Emily Hunt does business development at Byte Academy, a coding bootcamp with career-oriented programs. It is a startup itself and a hub for others.
Growing up I chewed gum like a cow. “You could never work in corporate America,” my mom, a mergers and acquisitions attorney for General Electric and then Bank of America, would say over my chomping. Did I want to? My mom’s dinner conversations filled with esoteric corporate jargon bored me. Her overall presence just seemed stern, bland and “uncool” with her short hair, long hours at the office and few laughs. Growing up I did not know of an alternative to corporate America and its correlation to success. Yet, I could not put my finger on the fact that gum chewing and other behaviors were a symbol of my resistance.
Fast forward and the worst two years in the work world for me was in a corporate-like structure. I had to be in at a certain time every day, felt like the devil if I left early (even if I did not have work to do) and constantly worried about following the rules. Excited for new projects, I worked tirelessly on them but only for creativity to be squandered and the constant echo of “don’t reinvent the wheel” from superiors.
While a startup environment fosters innovation, it also means a lack of structure and sometimes paralysis by analysis. While the freedom to be creative may seem like a privilege it also means constant anxiety, doubt, uncertainty, and the pressure to execute. There is no path or rules to follow. You blaze our own trail and are fully responsible for it.
Ninety percent of startups fail. Uber is a needle in the haystack, as are those billion dollar unicorns. However, if you are the type of person with resilience, passion and maybe not the best with authority, perhaps you can survive. The lack of money to be made starting out may be remedied ironically by the amount of work to do. A vision keeps you going and ties you down to work without time or money to be spent on outside activities and friends.
Though swallowed by work, it’s ultimately fulfilling with the thin chance to be the next Mark Zuckerberg of the world. Instead of the 9 – 5 pm job where part of it is spent twiddling your thumbs, daydreaming or browsing tinder just to make after work plans, it’s now 10-8 pm and you want to work on the weekend. Nothing is worse than being caged in an office when you don’t have to be. We even make ours like home with game nights and snacks.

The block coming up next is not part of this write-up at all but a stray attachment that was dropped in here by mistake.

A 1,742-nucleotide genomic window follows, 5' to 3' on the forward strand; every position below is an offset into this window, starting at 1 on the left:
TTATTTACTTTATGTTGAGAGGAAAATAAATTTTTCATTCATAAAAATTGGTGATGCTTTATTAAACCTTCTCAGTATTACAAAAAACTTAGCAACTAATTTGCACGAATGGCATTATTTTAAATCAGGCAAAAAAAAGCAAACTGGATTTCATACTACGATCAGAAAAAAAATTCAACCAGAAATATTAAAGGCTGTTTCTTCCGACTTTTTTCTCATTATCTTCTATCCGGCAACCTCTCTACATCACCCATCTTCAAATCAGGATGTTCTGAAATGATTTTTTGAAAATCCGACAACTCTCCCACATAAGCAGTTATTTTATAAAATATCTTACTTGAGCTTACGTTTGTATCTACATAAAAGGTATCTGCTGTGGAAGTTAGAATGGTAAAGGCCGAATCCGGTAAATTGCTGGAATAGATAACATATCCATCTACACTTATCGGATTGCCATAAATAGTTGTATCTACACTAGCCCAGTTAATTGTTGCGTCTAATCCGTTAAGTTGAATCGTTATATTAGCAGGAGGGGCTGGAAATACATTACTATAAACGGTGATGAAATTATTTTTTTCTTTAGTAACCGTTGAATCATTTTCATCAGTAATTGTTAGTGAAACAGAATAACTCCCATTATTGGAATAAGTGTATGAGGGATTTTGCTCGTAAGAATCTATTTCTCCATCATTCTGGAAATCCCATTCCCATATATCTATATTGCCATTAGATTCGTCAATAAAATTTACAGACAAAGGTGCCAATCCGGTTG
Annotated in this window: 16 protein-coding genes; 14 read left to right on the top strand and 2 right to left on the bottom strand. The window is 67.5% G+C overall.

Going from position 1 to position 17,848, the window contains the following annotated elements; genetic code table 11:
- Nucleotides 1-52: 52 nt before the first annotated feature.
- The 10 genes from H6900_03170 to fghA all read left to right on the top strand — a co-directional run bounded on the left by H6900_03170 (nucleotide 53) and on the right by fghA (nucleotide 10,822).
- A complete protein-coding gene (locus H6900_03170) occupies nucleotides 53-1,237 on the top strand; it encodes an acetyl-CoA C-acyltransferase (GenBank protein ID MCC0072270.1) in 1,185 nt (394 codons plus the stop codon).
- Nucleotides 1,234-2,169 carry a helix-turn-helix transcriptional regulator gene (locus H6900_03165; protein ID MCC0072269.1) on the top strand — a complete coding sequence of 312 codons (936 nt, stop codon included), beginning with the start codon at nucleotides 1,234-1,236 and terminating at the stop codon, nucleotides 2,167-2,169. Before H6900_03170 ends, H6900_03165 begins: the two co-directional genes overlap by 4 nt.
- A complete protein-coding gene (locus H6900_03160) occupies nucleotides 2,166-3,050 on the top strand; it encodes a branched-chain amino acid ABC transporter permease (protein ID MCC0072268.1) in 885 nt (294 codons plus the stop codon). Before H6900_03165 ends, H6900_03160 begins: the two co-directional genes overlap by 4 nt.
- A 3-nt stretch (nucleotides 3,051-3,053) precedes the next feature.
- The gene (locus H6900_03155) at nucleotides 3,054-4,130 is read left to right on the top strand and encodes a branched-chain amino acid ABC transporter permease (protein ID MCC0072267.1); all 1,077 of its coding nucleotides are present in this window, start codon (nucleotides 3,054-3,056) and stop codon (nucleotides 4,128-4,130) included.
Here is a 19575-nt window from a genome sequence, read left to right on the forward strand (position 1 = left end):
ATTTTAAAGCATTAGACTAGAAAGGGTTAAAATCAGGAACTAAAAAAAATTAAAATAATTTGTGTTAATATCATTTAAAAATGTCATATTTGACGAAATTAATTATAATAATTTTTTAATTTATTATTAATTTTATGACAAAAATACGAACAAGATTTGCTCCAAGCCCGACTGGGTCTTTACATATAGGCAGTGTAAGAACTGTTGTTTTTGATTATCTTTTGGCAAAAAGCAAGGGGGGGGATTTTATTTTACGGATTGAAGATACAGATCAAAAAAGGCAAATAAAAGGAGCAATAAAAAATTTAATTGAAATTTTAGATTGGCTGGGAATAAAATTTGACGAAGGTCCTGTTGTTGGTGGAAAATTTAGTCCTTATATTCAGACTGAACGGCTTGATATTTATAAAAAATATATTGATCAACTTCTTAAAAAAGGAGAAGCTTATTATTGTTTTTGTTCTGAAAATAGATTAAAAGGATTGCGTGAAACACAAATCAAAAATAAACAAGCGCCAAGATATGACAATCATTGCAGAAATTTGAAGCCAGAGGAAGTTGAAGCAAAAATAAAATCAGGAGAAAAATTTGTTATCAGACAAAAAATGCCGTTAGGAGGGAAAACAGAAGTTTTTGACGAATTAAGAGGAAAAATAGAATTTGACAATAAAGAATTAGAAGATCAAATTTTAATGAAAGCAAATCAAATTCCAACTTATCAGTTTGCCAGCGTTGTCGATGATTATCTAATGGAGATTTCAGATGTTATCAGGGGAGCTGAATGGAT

Perhaps because of the publicized unicorns which are the exception rather than the norm, it’s amazing how many millennials and Gen Z’s that I encounter are determined to work for a startup. I manage business development at a coding bootcamp which is also a startup. My role lets me get to know the students attending our classes in addition to strategic partners around the globe. From day one, I was amazed how many students would rather work for a startup than an established company or corporation. Recent news highlights that millennials’ dream job is Google rather than Goldman Sachs. When I graduated from an Ivy League school less than ten years ago, this was not the case.
So, still completely sure you are ready for startup land? Here is what I wish someone told me years ago…
Free labor. Much more effective than an interview is free labor. The first time I was introduced to this was applying to startups in Silicon Valley such as AirBnB and Hotel Tonight. My nickname became the “Project Queen.” My mom would say “What is this? At Bank of America I’ve hired hundreds of candidates, we don’t make them do free labor.” On the bright side you’ll notice how creative and eager to take risks you may be when no money is at stake. Every single intern that I’ve engaged at Byte Academy has raved about the experience telling me that they have never learned more from a prior role.